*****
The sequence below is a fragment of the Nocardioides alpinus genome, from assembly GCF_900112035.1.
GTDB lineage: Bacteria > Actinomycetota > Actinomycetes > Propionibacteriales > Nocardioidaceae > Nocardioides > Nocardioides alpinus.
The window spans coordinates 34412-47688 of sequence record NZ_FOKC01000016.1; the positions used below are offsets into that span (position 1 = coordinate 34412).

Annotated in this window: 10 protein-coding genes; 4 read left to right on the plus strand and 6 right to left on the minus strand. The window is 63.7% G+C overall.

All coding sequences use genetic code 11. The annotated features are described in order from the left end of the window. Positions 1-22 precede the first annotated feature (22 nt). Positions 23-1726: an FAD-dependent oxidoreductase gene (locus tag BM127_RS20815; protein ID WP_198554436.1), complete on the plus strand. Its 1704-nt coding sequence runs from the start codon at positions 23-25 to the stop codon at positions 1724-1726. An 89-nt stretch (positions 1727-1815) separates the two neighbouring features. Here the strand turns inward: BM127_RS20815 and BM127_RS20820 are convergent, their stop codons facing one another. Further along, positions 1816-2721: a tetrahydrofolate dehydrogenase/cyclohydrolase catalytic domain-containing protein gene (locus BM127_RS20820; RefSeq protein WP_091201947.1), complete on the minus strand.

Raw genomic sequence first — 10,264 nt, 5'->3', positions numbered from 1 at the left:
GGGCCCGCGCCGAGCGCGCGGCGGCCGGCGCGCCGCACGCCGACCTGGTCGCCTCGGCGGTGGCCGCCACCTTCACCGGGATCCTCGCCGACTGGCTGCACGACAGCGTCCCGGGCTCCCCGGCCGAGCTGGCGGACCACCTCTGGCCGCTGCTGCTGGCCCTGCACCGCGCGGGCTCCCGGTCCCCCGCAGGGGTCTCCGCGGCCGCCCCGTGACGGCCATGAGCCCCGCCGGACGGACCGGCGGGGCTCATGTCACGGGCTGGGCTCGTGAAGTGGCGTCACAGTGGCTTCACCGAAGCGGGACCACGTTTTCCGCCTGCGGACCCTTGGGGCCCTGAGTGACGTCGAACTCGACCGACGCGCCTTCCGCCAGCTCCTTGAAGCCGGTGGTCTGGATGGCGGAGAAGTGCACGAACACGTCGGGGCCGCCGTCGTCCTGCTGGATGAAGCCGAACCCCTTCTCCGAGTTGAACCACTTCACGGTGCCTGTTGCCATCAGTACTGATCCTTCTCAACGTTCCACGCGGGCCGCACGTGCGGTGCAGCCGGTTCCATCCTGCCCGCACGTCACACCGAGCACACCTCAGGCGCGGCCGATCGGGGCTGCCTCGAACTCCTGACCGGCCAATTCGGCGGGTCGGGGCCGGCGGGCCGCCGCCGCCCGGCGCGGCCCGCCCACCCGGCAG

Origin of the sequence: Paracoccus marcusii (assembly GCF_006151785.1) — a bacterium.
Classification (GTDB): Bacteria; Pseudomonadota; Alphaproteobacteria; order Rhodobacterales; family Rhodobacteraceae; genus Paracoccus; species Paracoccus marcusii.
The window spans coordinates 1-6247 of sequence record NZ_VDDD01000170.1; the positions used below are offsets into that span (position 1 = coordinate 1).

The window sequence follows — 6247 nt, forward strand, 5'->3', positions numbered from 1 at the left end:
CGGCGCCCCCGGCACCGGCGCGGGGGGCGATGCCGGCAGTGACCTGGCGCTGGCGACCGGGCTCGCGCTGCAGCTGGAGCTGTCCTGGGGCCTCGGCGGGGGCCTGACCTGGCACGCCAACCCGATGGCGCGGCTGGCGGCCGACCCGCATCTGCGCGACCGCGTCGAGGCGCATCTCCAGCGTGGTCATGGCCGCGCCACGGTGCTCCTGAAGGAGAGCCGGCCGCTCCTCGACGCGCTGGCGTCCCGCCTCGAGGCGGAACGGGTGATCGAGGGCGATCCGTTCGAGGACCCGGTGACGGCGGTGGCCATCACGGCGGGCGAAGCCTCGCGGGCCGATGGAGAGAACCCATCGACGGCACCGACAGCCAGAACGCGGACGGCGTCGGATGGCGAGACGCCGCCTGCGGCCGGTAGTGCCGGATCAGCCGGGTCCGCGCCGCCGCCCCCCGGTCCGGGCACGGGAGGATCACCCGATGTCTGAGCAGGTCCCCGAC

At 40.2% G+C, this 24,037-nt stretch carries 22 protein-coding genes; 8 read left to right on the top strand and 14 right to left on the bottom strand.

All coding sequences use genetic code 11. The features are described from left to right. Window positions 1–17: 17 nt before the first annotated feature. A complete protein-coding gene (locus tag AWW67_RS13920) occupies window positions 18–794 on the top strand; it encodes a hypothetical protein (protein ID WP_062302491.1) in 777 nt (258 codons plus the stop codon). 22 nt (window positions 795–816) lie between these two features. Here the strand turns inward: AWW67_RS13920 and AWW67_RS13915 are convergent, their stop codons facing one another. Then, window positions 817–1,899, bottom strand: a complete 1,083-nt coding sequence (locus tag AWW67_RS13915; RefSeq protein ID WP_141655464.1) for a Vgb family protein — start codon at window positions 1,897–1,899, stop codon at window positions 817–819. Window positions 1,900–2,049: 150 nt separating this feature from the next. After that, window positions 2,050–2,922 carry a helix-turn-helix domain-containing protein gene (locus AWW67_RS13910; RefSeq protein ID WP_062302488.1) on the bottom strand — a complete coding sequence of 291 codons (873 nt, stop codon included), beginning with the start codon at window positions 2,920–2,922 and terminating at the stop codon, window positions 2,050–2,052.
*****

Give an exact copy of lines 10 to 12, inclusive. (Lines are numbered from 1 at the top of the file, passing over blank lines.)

The window spans coordinates 1-6247 of sequence record NZ_VDDD01000170.1; the positions used below are offsets into that span (position 1 = coordinate 1).

The window sequence follows — 6247 nt, forward strand, 5'->3', positions numbered from 1 at the left end:
CGGCGCCCCCGGCACCGGCGCGGGGGGCGATGCCGGCAGTGACCTGGCGCTGGCGACCGGGCTCGCGCTGCAGCTGGAGCTGTCCTGGGGCCTCGGCGGGGGCCTGACCTGGCACGCCAACCCGATGGCGCGGCTGGCGGCCGACCCGCATCTGCGCGACCGCGTCGAGGCGCATCTCCAGCGTGGTCATGGCCGCGCCACGGTGCTCCTGAAGGAGAGCCGGCCGCTCCTCGACGCGCTGGCGTCCCGCCTCGAGGCGGAACGGGTGATCGAGGGCGATCCGTTCGAGGACCCGGTGACGGCGGTGGCCATCACGGCGGGCGAAGCCTCGCGGGCCGATGGAGAGAACCCATCGACGGCACCGACAGCCAGAACGCGGACGGCGTCGGATGGCGAGACGCCGCCTGCGGCCGGTAGTGCCGGATCAGCCGGGTCCGCGCCGCCGCCCCCCGGTCCGGGCACGGGAGGATCACCCGATGTCTGAGCAGGTCCCCGAC